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NATO Approves Bosnia Troop Cut

By Linda D. Kozaryn
American Forces Press Service

WASHINGTON, Nov. 3, 1999 – About 1,600 U.S. service members serving in Bosnia are slated to return to the United States between December and April.

The NATO-led stabilization force of 30,000 international troops will be reduced by one-third by April 2000, Army Lt. Gen. Ronald Adams, SFOR commander, announced at a Nov. 2 press conference in Sarajevo. The American contingent of 6,200 personnel will be reduced to about 4,600, DoD officials here said.

The SFOR mandate will remain the same -- to provide a secure environment as laid out in the Dayton Peace Accord, Adams said. Reserve elements located outside Bosnia will be available to respond to any increased threats to stability, he added.

The scheduled troop cuts result from the latest review conducted by the North Atlantic Council and reflect the improved security situation in Bosnia, according to Adams. The council reviews force levels and tasks every six months to assess force requirements and mission accomplishments.

At present, the U.S. Army 10th Mountain Division (Light Infantry) of Fort Drum, N.Y., serves as the headquarters element of Multinational Division North. Some forces from Eagle Base near Tuzla and some from Camp Demi near Kladanj will return to the United States. Camp Demi is slated to close.

A brigade headquarters, some division headquarters elements and the majority of one infantry battalion from the 10th Mountain Division will redeploy earlier than previously scheduled, multinational division officials said in a press release.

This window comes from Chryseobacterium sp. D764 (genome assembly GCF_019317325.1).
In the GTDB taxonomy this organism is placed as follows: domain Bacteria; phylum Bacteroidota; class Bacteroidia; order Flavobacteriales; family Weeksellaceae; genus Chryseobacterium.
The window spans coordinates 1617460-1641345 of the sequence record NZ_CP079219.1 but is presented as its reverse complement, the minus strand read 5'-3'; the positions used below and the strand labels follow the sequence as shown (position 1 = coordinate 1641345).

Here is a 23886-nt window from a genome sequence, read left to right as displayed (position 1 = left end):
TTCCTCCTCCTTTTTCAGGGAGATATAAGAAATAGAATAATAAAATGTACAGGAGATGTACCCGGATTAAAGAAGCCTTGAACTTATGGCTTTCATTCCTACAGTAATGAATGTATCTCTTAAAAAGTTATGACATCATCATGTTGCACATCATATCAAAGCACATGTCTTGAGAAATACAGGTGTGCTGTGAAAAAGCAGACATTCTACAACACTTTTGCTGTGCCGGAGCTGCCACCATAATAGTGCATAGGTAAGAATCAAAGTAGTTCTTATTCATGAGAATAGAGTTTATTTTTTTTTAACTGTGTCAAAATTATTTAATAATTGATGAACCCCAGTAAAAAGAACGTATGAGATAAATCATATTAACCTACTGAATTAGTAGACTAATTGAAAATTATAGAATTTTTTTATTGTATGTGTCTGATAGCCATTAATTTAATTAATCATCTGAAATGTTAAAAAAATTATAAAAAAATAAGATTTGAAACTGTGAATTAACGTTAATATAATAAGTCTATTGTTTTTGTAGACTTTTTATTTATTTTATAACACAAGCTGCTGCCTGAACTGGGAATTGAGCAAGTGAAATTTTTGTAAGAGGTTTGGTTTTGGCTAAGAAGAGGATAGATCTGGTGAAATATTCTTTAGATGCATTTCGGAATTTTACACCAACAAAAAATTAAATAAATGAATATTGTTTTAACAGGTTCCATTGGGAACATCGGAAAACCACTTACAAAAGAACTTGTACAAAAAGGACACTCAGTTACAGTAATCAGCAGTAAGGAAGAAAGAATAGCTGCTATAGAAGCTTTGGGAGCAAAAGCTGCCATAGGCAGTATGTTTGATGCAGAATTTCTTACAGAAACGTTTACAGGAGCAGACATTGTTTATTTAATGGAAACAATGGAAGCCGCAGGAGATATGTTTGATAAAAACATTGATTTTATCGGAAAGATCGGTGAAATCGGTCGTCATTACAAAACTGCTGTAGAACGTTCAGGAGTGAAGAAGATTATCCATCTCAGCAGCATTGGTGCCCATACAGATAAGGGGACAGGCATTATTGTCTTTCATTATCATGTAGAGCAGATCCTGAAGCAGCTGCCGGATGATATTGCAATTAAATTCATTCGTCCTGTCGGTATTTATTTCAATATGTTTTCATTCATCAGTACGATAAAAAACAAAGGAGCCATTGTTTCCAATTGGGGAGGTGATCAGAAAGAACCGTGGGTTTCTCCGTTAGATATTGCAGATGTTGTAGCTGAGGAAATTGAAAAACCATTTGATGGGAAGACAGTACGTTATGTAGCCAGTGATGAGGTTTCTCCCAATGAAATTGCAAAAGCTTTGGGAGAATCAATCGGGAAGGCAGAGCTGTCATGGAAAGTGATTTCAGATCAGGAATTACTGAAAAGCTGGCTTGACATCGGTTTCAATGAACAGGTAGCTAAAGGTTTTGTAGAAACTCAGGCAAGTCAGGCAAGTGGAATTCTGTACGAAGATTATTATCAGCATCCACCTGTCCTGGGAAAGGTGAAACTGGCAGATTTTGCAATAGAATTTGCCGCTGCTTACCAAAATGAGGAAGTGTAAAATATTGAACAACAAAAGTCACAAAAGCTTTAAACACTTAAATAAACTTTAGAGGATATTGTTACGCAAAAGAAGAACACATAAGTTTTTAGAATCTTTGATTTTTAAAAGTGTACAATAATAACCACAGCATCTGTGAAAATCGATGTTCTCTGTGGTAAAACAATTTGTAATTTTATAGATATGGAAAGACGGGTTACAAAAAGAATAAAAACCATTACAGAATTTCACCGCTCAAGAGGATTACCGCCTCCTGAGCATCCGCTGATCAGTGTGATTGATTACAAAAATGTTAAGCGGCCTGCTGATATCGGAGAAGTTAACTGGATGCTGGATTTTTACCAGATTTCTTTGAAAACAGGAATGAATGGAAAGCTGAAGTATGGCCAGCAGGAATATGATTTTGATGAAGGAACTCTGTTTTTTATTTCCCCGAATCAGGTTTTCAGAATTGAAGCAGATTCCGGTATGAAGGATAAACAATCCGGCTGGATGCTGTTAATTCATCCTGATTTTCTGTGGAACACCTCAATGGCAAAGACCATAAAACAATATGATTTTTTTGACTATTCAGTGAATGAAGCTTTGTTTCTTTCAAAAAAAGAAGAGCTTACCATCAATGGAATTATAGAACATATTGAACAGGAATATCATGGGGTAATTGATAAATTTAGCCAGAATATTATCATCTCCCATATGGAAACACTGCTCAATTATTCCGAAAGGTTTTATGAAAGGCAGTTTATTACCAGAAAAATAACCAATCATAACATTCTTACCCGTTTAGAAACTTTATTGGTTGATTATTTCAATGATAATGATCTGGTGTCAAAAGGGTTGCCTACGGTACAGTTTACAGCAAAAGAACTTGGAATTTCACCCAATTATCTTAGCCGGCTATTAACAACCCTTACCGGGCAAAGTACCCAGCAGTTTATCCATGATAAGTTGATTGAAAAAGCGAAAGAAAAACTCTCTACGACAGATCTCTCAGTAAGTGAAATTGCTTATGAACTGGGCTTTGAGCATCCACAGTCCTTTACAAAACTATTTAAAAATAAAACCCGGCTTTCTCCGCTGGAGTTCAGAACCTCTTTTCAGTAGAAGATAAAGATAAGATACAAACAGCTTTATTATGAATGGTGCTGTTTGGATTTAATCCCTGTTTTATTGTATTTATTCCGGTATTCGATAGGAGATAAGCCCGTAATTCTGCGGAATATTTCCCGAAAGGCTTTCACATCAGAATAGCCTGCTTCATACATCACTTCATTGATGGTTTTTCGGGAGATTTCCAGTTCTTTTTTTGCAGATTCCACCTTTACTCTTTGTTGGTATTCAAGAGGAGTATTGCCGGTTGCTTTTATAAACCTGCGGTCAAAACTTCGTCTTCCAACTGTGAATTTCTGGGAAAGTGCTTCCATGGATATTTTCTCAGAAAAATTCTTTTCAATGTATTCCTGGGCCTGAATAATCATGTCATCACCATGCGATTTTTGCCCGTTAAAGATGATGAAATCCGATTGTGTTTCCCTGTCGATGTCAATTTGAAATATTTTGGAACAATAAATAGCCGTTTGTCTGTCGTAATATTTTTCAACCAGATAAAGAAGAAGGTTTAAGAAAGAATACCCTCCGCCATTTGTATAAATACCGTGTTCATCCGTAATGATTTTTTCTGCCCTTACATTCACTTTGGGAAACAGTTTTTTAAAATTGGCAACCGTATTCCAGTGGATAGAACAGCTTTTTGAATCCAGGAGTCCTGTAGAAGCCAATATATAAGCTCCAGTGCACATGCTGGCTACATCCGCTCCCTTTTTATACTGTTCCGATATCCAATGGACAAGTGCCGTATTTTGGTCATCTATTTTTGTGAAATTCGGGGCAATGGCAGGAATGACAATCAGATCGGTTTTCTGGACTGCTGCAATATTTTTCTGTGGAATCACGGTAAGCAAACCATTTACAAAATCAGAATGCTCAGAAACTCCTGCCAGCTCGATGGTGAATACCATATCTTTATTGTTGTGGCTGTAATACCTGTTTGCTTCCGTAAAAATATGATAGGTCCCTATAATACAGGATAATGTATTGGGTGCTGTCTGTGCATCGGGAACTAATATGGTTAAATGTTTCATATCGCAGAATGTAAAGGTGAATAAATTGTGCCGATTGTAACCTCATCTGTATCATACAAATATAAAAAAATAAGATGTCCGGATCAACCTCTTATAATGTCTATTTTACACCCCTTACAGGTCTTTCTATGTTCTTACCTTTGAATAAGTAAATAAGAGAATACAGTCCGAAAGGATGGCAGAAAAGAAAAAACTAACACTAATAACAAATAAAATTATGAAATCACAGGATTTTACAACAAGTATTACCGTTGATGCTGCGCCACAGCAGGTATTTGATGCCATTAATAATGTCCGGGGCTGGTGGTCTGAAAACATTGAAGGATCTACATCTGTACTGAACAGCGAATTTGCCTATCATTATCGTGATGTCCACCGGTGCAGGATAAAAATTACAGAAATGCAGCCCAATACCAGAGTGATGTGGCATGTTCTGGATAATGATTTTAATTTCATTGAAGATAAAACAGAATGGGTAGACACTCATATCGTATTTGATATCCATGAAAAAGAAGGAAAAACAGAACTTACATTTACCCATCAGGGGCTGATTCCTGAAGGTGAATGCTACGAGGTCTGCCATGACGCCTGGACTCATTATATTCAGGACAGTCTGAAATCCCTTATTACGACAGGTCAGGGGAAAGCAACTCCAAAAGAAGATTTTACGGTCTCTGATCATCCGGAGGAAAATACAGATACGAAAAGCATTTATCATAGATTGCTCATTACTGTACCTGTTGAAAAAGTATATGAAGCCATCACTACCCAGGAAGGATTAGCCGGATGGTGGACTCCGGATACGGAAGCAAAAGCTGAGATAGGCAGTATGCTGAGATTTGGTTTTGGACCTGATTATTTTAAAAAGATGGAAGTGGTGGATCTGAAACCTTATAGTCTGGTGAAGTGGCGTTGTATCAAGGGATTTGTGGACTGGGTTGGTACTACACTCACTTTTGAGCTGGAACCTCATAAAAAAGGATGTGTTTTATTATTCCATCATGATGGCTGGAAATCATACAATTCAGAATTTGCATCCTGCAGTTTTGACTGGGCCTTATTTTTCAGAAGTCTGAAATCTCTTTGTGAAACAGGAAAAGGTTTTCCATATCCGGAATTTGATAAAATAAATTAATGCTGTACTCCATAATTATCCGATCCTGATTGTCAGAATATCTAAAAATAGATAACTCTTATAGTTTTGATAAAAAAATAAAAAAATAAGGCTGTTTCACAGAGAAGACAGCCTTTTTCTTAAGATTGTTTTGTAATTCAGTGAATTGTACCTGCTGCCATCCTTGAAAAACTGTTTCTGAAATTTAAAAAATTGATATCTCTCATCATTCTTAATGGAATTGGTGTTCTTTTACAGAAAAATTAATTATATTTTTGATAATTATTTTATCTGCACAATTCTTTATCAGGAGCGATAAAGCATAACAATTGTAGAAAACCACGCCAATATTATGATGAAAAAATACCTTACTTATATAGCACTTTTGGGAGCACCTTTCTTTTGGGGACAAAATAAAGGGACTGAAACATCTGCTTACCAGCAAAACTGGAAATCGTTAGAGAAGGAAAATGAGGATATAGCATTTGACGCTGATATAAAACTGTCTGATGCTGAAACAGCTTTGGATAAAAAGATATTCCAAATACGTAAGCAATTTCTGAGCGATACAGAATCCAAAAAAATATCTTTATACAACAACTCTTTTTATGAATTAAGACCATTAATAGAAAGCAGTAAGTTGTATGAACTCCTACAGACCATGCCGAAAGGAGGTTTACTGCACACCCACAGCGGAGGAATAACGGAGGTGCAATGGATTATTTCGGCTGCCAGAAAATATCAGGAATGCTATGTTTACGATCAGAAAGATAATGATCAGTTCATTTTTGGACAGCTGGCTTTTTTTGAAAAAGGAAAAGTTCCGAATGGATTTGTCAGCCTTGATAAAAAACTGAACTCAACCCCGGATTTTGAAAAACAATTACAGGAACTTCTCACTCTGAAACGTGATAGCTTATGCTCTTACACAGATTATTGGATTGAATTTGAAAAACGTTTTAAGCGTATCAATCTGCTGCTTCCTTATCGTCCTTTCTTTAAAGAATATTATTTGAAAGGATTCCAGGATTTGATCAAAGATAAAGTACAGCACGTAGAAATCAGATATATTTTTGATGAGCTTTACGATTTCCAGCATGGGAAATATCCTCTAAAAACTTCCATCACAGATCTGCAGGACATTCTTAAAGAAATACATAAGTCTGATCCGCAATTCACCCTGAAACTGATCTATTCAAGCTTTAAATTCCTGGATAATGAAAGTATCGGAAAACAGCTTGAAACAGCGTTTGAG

Elements from the Army's 1st Infantry Division of Fort Riley, Kansas, and a number of Army Reserve and National Guard soldiers from around the nation will also return early, officials said. Russian, Nordic, Polish and Turkish forces in the northern sector will also be restructured.

Though smaller, the multinational division will remain a robust, responsive force capable of effectively handling any threat to peace, stability and progress, its commander, U.S. Army Maj. Gen. James L. Campbell, said in a press release.

Last week, the Army announced that three of the next six SFOR rotations will be commanded by Army National Guard divisions. The next U.S. rotation to Bosnia in March will be headed by the 49th Armored Division, Texas National Guard. Virginia's 29th Infantry Division will command Multinational Division (North) in October 2001, followed by Pennsylvania's 28th Infantry Division in October 2002.

The peak U.S. deployment to Bosnia of about 20,000 troops occurred in December 1995 with the activation of the NATO's peace implementation force, or IFOR. U.S. involvement fell to 8,500 troops with the establishment of the NATO stabilization force in December 1996. When SFOR downsized in June 1998, the U.S. contingent dropped to its current level.

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